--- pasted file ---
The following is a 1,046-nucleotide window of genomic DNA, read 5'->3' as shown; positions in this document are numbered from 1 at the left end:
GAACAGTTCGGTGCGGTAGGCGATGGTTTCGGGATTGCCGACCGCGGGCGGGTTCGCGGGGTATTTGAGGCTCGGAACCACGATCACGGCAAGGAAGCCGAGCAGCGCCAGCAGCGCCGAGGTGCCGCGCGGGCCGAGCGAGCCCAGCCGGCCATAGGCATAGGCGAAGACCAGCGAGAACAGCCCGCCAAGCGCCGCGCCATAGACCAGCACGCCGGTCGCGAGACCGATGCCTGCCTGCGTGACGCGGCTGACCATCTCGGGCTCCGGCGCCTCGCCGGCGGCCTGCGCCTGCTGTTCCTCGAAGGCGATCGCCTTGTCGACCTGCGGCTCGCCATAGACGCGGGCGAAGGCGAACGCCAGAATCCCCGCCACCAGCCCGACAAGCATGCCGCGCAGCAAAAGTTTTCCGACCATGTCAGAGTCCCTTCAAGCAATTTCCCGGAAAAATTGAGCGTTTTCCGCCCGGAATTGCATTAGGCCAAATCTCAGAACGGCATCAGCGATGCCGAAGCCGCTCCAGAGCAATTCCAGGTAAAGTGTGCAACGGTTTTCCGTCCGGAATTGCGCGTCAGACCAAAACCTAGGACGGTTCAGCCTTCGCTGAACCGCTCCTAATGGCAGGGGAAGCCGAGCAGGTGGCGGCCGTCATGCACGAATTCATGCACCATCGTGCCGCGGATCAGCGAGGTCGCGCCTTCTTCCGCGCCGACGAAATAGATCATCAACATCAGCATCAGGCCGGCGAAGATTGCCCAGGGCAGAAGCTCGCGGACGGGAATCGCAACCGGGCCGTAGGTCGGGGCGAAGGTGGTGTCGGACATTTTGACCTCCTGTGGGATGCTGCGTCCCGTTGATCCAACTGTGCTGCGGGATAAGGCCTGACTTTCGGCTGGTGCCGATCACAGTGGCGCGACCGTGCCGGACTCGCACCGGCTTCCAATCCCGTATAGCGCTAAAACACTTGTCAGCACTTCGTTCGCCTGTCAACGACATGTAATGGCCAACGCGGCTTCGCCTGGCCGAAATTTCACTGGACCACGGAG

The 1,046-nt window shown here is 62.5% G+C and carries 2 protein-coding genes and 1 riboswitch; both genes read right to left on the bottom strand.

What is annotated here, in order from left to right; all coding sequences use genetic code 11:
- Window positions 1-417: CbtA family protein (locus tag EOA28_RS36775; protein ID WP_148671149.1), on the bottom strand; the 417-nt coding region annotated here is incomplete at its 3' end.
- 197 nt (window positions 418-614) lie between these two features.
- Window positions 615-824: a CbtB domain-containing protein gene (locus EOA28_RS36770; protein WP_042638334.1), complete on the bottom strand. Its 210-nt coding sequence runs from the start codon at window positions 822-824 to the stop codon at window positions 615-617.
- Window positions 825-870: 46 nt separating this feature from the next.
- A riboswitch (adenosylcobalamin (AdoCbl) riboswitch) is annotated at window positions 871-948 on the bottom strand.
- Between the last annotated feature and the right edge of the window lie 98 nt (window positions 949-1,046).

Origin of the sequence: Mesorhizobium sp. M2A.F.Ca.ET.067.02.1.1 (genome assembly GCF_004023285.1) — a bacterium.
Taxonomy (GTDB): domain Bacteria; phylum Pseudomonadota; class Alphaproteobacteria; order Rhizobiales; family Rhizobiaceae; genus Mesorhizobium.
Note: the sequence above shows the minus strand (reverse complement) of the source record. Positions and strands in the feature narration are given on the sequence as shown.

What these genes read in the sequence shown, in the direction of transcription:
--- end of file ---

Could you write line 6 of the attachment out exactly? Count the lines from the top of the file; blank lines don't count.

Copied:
- 197 nt (window positions 418-614) lie between these two features.